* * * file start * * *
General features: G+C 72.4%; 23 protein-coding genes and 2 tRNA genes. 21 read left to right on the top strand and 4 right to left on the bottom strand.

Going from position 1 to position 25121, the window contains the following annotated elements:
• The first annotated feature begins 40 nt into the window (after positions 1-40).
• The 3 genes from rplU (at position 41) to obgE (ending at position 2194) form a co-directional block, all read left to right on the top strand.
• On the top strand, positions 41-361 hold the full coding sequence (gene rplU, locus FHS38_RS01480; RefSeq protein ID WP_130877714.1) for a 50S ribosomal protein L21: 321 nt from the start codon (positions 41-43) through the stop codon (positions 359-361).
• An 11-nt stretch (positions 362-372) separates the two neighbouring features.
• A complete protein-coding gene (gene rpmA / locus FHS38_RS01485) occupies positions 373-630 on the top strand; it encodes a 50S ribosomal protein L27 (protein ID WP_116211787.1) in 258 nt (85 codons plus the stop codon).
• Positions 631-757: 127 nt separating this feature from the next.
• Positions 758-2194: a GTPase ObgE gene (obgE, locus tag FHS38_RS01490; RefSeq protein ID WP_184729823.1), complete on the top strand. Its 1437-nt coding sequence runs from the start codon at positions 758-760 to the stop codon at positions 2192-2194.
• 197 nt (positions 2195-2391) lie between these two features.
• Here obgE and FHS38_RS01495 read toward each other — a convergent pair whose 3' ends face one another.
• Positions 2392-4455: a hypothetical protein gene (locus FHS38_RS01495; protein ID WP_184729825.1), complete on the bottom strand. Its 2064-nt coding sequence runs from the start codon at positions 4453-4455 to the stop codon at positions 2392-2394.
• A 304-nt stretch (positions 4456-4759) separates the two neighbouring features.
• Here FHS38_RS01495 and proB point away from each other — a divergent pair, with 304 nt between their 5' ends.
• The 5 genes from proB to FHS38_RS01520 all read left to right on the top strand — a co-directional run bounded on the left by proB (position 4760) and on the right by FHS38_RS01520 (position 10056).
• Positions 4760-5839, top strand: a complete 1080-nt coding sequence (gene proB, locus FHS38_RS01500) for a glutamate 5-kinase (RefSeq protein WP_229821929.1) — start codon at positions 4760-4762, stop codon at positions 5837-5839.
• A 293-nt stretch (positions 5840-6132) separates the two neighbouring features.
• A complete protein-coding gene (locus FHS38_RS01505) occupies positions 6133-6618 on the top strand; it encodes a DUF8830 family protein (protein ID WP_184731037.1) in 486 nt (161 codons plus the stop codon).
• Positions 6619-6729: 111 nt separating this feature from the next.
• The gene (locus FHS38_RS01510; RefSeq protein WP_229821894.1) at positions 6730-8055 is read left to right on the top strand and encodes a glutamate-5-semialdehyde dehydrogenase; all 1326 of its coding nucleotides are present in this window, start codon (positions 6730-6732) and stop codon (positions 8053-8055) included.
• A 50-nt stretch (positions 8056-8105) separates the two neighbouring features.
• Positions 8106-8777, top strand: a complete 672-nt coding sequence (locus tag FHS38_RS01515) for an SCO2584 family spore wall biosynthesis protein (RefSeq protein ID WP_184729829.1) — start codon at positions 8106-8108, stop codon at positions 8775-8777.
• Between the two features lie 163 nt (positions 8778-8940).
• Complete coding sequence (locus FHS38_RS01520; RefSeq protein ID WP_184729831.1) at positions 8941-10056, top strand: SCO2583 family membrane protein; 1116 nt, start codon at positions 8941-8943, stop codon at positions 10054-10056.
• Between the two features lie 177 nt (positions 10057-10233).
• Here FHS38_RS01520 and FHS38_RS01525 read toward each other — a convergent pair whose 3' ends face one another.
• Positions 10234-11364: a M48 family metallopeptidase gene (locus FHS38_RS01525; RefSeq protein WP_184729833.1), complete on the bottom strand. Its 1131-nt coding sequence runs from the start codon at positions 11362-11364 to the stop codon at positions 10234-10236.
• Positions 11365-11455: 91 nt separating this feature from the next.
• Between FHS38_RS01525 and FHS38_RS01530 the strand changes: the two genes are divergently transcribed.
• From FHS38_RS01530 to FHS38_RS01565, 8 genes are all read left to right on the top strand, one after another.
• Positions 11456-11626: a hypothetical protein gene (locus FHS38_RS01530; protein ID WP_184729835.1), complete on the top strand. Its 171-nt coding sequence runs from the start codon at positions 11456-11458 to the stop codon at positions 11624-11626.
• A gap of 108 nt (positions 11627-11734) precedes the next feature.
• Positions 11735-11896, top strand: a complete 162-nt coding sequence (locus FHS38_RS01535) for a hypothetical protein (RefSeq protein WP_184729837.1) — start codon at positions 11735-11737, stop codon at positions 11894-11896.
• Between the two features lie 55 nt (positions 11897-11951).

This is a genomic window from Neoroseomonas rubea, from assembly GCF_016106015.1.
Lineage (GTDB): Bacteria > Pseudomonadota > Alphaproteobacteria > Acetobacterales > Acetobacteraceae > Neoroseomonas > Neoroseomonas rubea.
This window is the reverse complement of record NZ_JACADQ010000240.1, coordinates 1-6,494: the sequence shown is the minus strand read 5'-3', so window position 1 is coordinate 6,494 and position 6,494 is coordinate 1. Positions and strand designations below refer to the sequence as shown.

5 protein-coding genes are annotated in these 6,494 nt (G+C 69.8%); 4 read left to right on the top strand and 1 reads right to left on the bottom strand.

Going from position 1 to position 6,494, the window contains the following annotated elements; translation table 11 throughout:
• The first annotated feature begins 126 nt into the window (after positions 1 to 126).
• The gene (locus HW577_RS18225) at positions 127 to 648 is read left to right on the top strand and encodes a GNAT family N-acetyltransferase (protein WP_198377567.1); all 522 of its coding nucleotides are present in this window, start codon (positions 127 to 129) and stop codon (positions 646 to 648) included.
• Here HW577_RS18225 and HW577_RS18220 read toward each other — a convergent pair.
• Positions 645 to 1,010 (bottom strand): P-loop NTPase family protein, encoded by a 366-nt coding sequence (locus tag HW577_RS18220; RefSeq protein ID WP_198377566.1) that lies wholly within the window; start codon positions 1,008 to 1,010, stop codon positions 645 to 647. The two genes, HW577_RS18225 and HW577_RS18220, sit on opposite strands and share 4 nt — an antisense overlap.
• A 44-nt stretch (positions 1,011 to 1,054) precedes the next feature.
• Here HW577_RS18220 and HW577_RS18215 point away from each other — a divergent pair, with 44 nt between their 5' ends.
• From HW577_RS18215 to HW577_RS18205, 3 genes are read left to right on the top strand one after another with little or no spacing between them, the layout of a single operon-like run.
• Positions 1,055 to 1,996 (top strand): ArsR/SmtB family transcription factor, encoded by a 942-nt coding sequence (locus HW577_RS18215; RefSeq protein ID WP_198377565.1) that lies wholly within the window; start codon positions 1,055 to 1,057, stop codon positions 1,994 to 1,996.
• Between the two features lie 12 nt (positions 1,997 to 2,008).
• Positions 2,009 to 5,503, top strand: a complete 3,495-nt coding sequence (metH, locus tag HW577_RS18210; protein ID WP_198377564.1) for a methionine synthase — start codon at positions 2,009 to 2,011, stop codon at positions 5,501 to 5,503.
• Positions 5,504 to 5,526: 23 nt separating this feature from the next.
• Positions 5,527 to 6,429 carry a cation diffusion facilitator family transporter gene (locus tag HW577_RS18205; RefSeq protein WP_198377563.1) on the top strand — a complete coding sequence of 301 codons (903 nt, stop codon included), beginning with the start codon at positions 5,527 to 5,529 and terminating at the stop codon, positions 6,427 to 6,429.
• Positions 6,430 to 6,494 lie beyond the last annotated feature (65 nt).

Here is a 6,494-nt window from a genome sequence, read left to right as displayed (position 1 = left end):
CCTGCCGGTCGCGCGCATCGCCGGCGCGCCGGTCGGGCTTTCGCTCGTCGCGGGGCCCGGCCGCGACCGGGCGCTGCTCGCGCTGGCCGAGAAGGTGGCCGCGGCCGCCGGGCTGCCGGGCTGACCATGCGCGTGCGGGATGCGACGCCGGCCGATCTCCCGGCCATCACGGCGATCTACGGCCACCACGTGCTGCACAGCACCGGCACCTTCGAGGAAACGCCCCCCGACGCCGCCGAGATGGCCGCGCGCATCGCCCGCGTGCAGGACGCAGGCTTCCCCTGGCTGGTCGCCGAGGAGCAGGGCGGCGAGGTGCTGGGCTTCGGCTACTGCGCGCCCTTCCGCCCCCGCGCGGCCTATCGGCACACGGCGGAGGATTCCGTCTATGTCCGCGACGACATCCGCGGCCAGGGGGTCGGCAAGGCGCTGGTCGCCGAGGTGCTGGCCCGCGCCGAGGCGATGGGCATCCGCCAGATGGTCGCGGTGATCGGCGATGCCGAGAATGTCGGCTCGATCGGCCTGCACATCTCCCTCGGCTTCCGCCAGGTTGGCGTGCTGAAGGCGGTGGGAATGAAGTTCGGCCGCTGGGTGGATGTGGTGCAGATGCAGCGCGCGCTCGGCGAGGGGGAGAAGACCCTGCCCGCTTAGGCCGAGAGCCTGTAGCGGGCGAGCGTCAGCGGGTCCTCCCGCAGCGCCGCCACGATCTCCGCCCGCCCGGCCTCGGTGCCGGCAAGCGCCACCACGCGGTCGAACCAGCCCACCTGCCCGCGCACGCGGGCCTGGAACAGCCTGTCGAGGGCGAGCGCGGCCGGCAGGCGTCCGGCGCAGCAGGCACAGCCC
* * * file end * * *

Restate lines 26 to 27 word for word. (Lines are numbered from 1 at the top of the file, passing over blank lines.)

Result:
• Here FHS38_RS01520 and FHS38_RS01525 read toward each other — a convergent pair whose 3' ends face one another.
• Positions 10234-11364: a M48 family metallopeptidase gene (locus FHS38_RS01525; RefSeq protein WP_184729833.1), complete on the bottom strand. Its 1131-nt coding sequence runs from the start codon at positions 11362-11364 to the stop codon at positions 10234-10236.